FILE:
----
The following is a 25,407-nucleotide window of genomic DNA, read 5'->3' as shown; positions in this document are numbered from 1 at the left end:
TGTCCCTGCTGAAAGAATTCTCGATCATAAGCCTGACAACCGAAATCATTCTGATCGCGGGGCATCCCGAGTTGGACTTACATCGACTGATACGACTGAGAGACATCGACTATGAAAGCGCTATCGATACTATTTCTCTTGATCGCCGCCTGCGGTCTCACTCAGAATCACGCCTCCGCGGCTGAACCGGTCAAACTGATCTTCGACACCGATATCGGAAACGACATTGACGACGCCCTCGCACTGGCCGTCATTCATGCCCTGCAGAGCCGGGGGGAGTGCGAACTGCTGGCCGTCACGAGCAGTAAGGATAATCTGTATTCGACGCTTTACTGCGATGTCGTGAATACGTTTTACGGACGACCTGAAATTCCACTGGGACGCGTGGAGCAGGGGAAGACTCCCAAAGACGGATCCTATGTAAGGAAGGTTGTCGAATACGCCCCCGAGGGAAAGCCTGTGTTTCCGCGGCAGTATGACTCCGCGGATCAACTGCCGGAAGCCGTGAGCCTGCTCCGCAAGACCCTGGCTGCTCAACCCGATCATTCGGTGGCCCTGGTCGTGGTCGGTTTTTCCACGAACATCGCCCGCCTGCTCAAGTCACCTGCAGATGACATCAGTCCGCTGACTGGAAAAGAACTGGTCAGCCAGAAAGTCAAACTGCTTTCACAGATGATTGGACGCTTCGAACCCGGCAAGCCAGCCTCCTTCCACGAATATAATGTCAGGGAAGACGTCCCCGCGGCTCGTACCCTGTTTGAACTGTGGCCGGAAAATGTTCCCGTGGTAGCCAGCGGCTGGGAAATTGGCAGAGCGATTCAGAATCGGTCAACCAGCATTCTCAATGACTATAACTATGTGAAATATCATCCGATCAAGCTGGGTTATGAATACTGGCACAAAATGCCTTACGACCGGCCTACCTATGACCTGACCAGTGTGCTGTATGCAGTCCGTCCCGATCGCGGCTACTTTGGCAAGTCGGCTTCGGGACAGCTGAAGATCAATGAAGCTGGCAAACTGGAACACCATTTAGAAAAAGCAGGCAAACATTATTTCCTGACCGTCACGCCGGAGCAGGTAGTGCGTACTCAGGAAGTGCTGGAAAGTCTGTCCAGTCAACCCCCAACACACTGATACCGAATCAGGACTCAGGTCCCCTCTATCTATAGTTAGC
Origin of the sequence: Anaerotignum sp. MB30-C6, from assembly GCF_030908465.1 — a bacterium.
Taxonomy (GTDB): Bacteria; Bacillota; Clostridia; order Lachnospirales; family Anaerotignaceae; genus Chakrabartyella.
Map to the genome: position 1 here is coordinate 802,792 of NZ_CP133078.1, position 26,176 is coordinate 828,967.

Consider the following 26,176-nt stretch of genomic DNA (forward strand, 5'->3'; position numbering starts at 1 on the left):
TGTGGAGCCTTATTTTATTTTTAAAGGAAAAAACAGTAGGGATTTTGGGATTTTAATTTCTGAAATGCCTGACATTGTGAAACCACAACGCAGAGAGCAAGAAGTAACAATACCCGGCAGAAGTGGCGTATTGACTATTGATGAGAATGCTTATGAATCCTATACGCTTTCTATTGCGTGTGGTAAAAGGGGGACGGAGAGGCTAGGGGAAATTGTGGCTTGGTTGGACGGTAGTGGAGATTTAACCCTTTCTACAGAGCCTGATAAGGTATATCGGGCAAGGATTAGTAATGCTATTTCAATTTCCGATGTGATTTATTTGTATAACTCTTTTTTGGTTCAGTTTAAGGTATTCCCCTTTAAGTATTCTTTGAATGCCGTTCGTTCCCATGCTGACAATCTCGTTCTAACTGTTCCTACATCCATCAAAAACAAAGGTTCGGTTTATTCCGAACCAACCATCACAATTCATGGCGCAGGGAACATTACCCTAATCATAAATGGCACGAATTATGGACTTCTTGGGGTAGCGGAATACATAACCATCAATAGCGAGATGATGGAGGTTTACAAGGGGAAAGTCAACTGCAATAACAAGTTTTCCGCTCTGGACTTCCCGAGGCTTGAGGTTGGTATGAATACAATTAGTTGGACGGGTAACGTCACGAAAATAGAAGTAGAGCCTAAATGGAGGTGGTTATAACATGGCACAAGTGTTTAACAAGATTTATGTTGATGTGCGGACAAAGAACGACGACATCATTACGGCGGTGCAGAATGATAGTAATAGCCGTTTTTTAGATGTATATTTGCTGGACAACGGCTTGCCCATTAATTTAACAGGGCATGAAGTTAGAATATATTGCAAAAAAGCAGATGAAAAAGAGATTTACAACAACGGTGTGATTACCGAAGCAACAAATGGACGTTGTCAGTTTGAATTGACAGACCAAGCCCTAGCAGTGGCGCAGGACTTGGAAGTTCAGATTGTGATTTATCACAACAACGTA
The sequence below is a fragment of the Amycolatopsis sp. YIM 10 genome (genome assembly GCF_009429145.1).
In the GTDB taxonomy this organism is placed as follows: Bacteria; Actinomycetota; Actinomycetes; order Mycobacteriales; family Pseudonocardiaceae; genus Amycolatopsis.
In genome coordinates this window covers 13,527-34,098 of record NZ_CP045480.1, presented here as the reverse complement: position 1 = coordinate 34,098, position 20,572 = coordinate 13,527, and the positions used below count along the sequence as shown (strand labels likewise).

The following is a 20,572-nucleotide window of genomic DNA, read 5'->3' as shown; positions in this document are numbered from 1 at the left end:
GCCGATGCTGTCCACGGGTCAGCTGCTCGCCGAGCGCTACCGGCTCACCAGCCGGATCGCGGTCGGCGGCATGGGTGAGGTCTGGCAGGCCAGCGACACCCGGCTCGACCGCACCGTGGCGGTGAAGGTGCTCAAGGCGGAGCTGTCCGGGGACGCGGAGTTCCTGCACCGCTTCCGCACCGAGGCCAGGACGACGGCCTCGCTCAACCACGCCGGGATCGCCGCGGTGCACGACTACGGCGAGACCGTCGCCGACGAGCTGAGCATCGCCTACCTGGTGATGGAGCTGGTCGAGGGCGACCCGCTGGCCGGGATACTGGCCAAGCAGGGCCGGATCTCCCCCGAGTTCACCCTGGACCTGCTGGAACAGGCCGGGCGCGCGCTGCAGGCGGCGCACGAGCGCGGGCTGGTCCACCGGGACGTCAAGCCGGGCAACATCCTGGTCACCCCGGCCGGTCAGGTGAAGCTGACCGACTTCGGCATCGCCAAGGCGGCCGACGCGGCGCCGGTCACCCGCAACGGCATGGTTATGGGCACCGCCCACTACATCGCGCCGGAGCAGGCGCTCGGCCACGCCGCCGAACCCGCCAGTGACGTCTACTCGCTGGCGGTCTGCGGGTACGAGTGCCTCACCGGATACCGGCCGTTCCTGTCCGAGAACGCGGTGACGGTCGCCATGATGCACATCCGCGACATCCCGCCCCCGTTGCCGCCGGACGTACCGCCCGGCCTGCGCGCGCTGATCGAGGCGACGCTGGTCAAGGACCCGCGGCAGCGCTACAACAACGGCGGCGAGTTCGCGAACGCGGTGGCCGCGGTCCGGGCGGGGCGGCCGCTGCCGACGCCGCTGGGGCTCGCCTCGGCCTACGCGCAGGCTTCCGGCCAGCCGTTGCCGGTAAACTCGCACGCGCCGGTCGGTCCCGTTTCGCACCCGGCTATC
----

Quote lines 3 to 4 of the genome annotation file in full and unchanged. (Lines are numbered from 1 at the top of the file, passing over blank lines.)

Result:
Origin of the sequence: Anaerotignum sp. MB30-C6, from assembly GCF_030908465.1 — a bacterium.
Taxonomy (GTDB): Bacteria; Bacillota; Clostridia; order Lachnospirales; family Anaerotignaceae; genus Chakrabartyella.